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The Nikon 1 cameras are famous for being able to track focus with their on sensor PDAF.

But the story goes that if light is low, it will switch to contrast-detect only and will not track focus as effectively.

Does anyone know at which point (in lux or EV levels) the Nikon 1 cameras switch focus mode and hence lose its high-quality track-focus capacities? (using either a kit lens or the Nikon 1 18.5mm f/1.8).

In other words, at which light level does focus-tracking work as advertised?

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    Your question is slightly misleading. Even in bright light the PDAF is only used to get the lens close to in-focus and then CDAF is used to do the fine adjustment. – Michael C May 22 '13 at 17:52
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    That is what Canon does but I have never heard of Nikon doing this. Do you have a source for this statement? Nikon's article says it switches between systems not that it uses both together. – Itai May 23 '13 at 15:13
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    I've e-mailed Nikon support with this question, they replied that they can not elaborate on it as it is classified information. So most probably you'll never find out... – Saaru Lindestøkke Mar 13 '14 at 15:54
  • It's actually fairly easy to test observe. Contrast-detect necessarily involves hunting — the lens must move back and forth. Does that happen in good light, too? – mattdm Jan 8 '16 at 18:57
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The Nikon V3 features sensitivity upto -3EV to + 3EV

Now -1 EV equals to 1.25 Lux and -0.5 EV equals to 1.75 LUX.....

So the Nikon V3 / 1 series camera PDAF AF system will work prefectly even in 1 or 2 Lux of light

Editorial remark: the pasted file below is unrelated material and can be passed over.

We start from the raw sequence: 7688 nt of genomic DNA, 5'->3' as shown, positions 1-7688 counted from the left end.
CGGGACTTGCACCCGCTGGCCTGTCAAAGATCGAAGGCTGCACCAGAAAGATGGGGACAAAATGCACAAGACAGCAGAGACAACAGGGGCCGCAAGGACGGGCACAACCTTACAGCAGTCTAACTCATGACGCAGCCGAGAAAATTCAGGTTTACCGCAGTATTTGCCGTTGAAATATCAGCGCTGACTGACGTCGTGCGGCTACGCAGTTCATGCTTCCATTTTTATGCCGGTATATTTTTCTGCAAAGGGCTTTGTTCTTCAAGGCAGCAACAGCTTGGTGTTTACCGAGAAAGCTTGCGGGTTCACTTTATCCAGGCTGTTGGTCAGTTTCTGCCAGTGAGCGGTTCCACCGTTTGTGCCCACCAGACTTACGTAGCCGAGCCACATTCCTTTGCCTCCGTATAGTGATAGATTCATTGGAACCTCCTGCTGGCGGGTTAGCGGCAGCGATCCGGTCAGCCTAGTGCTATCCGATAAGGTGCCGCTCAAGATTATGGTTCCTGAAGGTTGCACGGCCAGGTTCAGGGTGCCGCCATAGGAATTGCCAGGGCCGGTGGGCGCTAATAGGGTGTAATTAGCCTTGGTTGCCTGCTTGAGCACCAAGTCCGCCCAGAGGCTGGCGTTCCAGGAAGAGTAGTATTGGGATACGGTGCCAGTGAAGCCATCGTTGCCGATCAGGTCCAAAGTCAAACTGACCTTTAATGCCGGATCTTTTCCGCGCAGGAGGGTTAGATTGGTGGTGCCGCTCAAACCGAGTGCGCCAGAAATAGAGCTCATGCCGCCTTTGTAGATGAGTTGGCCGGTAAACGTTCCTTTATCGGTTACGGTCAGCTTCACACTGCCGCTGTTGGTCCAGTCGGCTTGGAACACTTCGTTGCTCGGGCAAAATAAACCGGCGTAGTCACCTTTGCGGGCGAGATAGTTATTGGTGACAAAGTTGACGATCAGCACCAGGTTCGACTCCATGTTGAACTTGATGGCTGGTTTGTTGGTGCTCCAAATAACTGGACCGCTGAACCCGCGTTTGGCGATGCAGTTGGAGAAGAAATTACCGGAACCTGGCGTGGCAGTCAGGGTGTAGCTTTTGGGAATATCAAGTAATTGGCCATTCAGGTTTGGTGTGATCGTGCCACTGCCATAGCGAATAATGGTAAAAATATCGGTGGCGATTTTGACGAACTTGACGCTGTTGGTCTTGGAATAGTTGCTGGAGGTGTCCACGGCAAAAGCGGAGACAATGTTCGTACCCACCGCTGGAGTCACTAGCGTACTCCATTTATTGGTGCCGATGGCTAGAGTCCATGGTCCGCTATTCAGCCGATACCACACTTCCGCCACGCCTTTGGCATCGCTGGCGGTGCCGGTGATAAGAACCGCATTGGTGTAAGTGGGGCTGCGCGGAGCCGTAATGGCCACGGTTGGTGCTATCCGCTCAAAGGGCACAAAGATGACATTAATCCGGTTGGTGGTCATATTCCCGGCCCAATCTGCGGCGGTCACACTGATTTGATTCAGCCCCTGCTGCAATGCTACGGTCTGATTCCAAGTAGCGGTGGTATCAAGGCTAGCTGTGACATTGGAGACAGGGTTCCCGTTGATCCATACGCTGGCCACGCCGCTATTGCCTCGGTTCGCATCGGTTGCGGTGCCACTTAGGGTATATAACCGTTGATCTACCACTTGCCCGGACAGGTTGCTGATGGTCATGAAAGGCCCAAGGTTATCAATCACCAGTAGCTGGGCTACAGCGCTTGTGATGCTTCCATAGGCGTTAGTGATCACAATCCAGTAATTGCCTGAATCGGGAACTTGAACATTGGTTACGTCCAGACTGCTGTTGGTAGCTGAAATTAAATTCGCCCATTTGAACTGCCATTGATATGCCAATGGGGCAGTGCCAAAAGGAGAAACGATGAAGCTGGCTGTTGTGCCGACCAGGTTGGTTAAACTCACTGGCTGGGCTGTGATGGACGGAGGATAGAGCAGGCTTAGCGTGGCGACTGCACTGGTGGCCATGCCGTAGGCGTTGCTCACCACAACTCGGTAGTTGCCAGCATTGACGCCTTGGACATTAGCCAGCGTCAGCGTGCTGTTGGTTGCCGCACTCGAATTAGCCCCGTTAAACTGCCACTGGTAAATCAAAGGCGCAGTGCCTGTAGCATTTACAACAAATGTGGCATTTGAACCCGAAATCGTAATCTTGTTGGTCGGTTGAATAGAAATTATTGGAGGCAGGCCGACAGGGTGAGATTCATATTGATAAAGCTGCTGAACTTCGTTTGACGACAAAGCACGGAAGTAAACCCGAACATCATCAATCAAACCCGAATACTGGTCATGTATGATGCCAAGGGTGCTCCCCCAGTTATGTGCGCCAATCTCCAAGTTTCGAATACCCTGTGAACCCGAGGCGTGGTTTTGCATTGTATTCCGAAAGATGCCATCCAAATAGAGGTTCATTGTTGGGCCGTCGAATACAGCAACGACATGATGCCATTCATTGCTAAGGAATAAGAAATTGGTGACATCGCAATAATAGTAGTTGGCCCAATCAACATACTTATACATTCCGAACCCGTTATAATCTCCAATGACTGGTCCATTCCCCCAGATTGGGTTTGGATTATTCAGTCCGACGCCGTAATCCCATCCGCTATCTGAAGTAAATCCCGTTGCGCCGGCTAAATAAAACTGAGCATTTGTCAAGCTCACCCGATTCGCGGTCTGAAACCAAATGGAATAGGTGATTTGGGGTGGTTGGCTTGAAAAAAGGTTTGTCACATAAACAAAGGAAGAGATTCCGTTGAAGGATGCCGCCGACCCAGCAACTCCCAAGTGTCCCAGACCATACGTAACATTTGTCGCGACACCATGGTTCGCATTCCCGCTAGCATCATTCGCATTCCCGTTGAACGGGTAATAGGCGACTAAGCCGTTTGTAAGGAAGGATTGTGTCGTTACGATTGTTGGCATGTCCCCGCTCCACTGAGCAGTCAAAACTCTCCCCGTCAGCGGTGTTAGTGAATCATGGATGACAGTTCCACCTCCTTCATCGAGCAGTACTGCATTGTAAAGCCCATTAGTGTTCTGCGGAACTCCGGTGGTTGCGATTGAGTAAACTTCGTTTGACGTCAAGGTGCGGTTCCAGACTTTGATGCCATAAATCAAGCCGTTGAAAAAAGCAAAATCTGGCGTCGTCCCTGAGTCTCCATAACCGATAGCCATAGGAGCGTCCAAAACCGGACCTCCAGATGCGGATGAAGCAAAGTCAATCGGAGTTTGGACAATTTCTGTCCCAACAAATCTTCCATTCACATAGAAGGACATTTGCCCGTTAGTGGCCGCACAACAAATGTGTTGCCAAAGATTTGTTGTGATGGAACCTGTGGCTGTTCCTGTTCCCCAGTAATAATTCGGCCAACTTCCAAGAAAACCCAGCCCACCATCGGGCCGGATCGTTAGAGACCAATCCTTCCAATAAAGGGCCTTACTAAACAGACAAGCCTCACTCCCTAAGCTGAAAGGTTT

"A camera with a 1-lux rating claims to be able to produce an image by the light of one candle that is about three feet away from the subject. Many cameras on the market today can do just that. The problem is that the resulting image may be of very poor quality."

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According to @Saaru Lindestøkke:

I've e-mailed Nikon support with this question, they replied that they can not elaborate on it as it is classified information. So most probably you'll never find out...

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It is not only the lux level, but also the aperture which determine the ability of a PDAF to work reliably. Even with the same amount of light arriving at the sensor, a higher aperture number (= a more closed aperture) can prevent the PDAF from working.

It appears that the "classic test" for AF systems is to photograph birds in flight. One review of a Nikon 1 series camera (probably an older model) noted that focusing of birds in flight becomes impossible when the lens has an aperture of 6.7 or more.

Obviously, the contrast ratio of the object you want to focus is also important. When I was doing "dog in flight" pictures, I have to take care not to photograph the dog from an angle where all the fur is black.

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    Generally, cameras will open the aperture of an autofocus lens to wide open during focusing and then close it to the desired f-stop during image capture. This mimics the behavior of earlier manual focus 'auto-aperture' lenses (which have an 'A' setting on the aperture ring) and the camera bodies upon which those lenses worked. – user50888 Feb 28 '17 at 16:57
  • Can you provide any evidence that the Nikon 1 cameras focus stopped down, as opposed to wife open like the vast majority of cameras? – Philip Kendall Feb 28 '17 at 18:05
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    The Nikkor 70-200 f/4 VR with the TC-17E II teleconverter attached to the Nikon 1 will yield an aperture of 6.7 when wide open (assuming I got the math right). – Klaws Mar 1 '17 at 10:28

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